Monday, April 18, 2011

Limited Yes, But Far More Energetic And Vigorous!

Ideology aside, there is no doubt that the federal government is too large!

It was too large to be functional long before we had deficits run up first by Republicans for ill-conceived wars and tax cuts for the wealthy that we couldn’t afford.

It was even too large to be functional before Democrats increased that deficit to stave off an economic meltdown caused by shoddy regulation and too much deregulation while defending too many programs that just don’t work or no longer work.

It’s been much too large for a long time.  At a certain size, organizations, public or private, lose their vigor.  I learned it from consultants when I was a CEO.

No matter how functional and energetic an organization becomes, each year there will always be 20% of the human capital that is no longer productive or a good fit, even given excellent training and performance feedback.

The same percentage can always also be value-engineered from even the most productive programs, products and services.cutting_costs

Fail to ferret out the 20% year after year, building up layer after layer and it sucks the energy and life and vigor out of any enterprise.

Sheer size also ultimately makes the task of digging down to find the 20% more difficult.  It becomes easier to just expand to make up for lost productivity or work around the waste.

The answer isn’t top down either.  That just results in cutting the wrong programs or the wrong elements and letting the wrong people go.  Top-down cost cutting is a recipe for dysfunction.

Only the people actually working in the Federal Government or any large enterprise can tell you where to cut and it isn’t about rank.  The 20% rule applies just as much to managers and executives, too often promoted beyond their capabilities for no other reason than seniority and then given little or no training and not held accountable.

Only the people who are excelling at their work as well as working determinedly to make programs and services excel can be trusted with ferretting out the 20% that aren’t.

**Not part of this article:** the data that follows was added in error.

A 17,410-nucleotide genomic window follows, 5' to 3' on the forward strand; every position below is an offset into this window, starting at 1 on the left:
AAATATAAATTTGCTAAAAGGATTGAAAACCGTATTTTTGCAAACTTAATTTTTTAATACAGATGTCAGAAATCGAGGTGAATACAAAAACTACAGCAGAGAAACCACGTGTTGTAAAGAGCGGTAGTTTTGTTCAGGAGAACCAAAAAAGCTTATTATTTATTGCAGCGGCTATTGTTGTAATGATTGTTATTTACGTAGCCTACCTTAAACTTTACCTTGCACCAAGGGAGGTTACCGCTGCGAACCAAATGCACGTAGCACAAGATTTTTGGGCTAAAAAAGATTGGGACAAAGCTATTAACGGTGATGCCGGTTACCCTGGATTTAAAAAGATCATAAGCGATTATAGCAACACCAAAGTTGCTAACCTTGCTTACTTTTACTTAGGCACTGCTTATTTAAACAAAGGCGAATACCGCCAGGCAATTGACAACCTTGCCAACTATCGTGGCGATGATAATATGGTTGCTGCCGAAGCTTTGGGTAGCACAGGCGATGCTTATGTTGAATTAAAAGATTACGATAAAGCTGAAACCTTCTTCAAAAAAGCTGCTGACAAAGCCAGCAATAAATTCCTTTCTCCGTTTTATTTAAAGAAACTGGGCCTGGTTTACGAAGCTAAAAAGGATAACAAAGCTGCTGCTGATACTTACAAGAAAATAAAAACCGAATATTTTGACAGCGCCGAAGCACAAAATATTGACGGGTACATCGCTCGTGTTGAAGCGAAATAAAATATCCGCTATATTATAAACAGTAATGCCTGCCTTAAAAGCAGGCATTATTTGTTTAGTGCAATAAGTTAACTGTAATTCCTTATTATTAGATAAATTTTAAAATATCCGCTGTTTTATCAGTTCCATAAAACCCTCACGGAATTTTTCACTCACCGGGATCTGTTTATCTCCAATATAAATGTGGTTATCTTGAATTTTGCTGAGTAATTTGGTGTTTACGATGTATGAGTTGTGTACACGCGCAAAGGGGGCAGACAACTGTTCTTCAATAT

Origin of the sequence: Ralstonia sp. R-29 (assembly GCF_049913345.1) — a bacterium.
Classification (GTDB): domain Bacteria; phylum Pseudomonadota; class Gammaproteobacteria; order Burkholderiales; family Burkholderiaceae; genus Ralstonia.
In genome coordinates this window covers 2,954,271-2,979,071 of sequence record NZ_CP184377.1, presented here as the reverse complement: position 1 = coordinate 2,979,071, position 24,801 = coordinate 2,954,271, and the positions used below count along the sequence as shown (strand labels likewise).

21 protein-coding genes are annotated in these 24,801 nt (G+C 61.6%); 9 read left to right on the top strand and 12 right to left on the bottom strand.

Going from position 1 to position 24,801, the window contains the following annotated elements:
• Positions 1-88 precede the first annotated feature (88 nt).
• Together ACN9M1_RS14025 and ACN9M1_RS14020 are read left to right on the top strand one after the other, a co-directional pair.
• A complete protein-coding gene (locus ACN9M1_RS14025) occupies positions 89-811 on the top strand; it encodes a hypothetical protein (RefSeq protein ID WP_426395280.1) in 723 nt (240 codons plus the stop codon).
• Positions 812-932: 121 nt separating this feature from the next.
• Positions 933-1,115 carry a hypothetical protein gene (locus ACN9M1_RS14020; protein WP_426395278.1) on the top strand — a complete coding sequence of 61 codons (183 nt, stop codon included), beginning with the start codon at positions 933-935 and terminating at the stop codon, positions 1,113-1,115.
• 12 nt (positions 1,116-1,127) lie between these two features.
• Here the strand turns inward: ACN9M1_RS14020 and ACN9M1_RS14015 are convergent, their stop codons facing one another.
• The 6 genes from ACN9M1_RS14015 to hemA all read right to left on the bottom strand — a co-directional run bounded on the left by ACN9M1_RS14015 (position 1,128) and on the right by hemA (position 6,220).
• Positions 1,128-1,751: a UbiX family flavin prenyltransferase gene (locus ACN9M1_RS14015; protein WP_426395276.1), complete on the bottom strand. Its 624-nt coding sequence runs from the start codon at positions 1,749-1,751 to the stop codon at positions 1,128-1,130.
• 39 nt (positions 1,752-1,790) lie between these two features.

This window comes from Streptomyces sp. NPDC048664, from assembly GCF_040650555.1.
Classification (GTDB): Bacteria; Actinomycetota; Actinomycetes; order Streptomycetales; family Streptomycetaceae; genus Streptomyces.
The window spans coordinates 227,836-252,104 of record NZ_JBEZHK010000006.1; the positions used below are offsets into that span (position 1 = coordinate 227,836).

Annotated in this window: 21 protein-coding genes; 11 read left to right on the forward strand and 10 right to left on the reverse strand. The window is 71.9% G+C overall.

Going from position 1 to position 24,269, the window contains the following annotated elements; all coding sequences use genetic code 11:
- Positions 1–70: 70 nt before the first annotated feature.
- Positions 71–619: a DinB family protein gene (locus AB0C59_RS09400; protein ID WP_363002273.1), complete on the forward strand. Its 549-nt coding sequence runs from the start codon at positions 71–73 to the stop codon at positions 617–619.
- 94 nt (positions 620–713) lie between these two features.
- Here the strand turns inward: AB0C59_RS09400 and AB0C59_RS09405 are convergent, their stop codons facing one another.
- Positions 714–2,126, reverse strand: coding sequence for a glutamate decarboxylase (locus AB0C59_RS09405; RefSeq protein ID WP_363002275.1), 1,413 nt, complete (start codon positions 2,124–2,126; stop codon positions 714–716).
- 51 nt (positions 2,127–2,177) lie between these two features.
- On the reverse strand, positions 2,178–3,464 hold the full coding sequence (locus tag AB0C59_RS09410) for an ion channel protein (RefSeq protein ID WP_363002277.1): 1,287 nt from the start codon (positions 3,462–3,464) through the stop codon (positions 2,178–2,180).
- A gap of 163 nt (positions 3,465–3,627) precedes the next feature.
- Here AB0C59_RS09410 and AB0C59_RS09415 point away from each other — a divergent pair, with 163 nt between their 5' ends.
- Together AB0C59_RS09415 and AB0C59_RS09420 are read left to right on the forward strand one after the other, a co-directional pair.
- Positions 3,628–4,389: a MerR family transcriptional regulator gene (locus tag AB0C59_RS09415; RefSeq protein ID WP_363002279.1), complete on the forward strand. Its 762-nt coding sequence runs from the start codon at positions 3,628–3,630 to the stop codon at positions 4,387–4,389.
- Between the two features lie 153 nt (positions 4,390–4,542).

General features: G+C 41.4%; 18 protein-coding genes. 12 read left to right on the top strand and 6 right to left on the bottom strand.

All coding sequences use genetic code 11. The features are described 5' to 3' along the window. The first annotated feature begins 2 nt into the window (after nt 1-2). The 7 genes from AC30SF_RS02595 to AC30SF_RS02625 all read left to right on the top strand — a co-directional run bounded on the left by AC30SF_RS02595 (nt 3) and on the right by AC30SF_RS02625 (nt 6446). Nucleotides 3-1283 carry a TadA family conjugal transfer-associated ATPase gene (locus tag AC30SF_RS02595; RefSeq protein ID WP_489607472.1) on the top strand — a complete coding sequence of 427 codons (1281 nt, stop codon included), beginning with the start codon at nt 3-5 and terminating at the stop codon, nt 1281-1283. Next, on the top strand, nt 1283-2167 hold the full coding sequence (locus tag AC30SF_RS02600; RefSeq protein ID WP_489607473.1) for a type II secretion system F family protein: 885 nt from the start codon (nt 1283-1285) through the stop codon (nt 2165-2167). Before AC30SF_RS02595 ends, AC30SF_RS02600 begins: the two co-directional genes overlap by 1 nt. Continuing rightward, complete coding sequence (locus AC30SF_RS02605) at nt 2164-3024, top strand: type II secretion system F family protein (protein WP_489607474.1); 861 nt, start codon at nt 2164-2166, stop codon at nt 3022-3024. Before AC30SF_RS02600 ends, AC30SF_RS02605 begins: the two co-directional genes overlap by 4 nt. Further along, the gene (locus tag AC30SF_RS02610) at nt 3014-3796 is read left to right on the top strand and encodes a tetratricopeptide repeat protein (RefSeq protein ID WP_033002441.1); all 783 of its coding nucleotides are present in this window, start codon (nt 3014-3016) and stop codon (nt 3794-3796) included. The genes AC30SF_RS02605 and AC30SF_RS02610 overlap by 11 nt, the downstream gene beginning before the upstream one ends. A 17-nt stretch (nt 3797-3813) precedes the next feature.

The current caucus of Republican elected officials is proving themselves far too ideological, rigid and partisan to do the job.  Democratic officials are far too trusting in the “intent” of programs to admit that lack of funds isn’t the problem as much as a lack of vigor and results-based accountability.

I believe we desperately need a functional and energetic Federal Government in the spirit of Alexander Hamilton, Abraham Lincoln, Theodore Roosevelt and even Franklin Roosevelt (FDR) including increased funding for energy research and technology and infrastructure and clean air and water given the challenges we face.

FDR is unfairly blamed by some for the expansion of Federal Government but if you look at programs pioneered under his administrations, especially those focused on work-relief compared to today’s approach to unemployment benefits, they worked then because they were vigorously focused on social mobility.

Just compare the intensity of unemployment programs of the 1930s and the relentless focus on putting people to work in exchange for benefits to today’s programs, often resented even by those they are intended to benefit.

Sheer size and embedded bureaucracy has bludgeoned the sense-of-urgency out of these and other well-intentioned programs. 

With all respect to the majority of people working for our various levels of government who have a sense of urgency and even-handedness and a determination for continuing and never-ending improvement, the organizational brand for government in general is stigmatized and undermined today by a small minority of workers who are lethargic, discourteous, distracted, complaining yet unwilling to act on complaints, heavy-handed, inflexible and disinterested in change or improvement.

They lack vigor!

No comments: